LESCHENAULT Cricket Club has recently played host to a family milestone that saw long time player Jamie Nunn enjoying a hit of cricket with his sons.
In a first for the Nunn boys, Jamie's sons, 19-year-old Ben and 14-year-old Jesse, joined their dad to take on Eaton at the Brunswick Showgrounds on February 19.
Although Leschenault were "sadly beaten", Jamie said the game was still played in good spirit with all cricketers having fun.
"For me personally it was great to be able to play cricket with the kids - it was really nostalgic," Jamie said.
"The captain Shane Jamieson batted us at seven, eight and nine: Ben at seven, Jesse at eight and me at nine.
"Ben batted with Jesse which was good and then he got out so I go to bat with Ben. The whole experience was gold for the boys in terms of their development.
"Going into the future, the chances of us all playing in same grade again is small, especially as Ben moves up, so it's great we got this chance."
Going into the future, the chances of us all playing in same grade again is small, so it's great we got this chance.Jamie Nunn
Having started playing cricket as an adult for the social aspect, Jamie referred to himself as "not the better Nunn", noting how Jesse was coming leaps and bounds in the senior division, with Ben achieving the same in juniors.
He told the Mail about how important he believed sport was for children's development.
"When the boys were younger we just took them down to have a hit with the attitude of if they like it, great, if not, they can try something else.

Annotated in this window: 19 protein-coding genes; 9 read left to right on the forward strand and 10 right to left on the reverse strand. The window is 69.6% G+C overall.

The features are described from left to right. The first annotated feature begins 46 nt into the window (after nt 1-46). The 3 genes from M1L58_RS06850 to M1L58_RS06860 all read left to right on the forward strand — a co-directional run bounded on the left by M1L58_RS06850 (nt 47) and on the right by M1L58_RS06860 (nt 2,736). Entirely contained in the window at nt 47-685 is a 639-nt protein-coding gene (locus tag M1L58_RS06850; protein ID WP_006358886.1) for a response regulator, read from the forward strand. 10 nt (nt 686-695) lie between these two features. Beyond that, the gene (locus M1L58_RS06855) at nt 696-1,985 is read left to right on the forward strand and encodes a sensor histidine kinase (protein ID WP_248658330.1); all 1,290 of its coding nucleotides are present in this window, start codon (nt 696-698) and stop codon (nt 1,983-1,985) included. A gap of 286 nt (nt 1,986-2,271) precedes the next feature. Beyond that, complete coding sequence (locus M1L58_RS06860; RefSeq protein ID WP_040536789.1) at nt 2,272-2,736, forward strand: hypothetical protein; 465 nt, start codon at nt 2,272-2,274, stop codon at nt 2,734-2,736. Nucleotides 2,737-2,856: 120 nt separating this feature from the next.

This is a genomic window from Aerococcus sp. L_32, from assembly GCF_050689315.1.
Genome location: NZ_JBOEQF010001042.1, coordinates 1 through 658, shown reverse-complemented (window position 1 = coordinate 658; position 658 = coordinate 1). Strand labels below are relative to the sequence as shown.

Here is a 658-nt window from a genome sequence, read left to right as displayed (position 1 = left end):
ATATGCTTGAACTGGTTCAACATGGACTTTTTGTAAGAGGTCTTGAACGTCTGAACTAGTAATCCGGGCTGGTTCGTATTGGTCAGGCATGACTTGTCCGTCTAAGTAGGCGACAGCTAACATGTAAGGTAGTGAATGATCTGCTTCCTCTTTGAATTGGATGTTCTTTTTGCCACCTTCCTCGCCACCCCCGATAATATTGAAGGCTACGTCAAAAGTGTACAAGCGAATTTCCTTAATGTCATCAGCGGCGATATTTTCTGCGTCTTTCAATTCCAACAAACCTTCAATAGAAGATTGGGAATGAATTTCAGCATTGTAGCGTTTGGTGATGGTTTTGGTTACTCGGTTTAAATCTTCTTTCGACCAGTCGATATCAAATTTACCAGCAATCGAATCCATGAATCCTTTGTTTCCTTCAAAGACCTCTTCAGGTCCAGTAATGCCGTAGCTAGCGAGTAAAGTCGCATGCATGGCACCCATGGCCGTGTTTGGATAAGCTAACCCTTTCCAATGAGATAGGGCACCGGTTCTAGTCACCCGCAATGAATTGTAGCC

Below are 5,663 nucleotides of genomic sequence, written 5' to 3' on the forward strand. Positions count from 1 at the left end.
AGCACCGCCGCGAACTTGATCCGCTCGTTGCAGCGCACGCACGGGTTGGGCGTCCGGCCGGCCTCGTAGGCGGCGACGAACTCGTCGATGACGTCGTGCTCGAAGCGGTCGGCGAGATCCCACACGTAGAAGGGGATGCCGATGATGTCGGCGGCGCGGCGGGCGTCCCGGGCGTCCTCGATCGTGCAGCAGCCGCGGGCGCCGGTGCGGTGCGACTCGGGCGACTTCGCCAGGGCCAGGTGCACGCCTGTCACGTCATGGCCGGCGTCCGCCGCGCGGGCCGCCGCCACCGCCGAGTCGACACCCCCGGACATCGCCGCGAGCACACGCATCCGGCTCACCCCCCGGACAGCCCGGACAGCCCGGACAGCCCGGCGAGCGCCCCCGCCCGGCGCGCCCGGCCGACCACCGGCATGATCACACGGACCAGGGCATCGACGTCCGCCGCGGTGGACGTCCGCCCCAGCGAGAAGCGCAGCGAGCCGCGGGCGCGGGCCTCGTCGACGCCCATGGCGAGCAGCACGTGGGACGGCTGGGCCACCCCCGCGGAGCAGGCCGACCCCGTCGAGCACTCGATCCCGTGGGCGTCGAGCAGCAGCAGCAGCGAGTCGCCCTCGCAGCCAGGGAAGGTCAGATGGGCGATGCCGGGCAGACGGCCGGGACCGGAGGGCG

"But they loved it - and now Ben will continue on and Jesse will soon be playing in the Peel Carnival, Bunbury Carnival and Country Week.
"Team sport has taught them to be able to work with a whole range of different types of people from different backgrounds with different ideas and ways of being."
Still a sport stereotyped for "older men", Jamie said Leschenault Cricket Club had a range of programs to encourage children and women to get involved in the sport, including the club's Junior Master Blaster Program and Girls Can, a program designed for girls who have never played cricket before.
"I'd say around 15 to 20 per cent of our players are women, with 23 active senior members and 10 juniors.
"But it's an upwards trajectory as we gain more interest.
"Cricket is a game for everybody - it doesn't matter your size, shape or ability, you can play."
Mum Shanu Nunn, who Jamie said "turned into a bit of a widow" turning summer, was at the game also cheering for her family.
Visit http://www.leschenaultcricketclub.com/ to stay up to date with the club.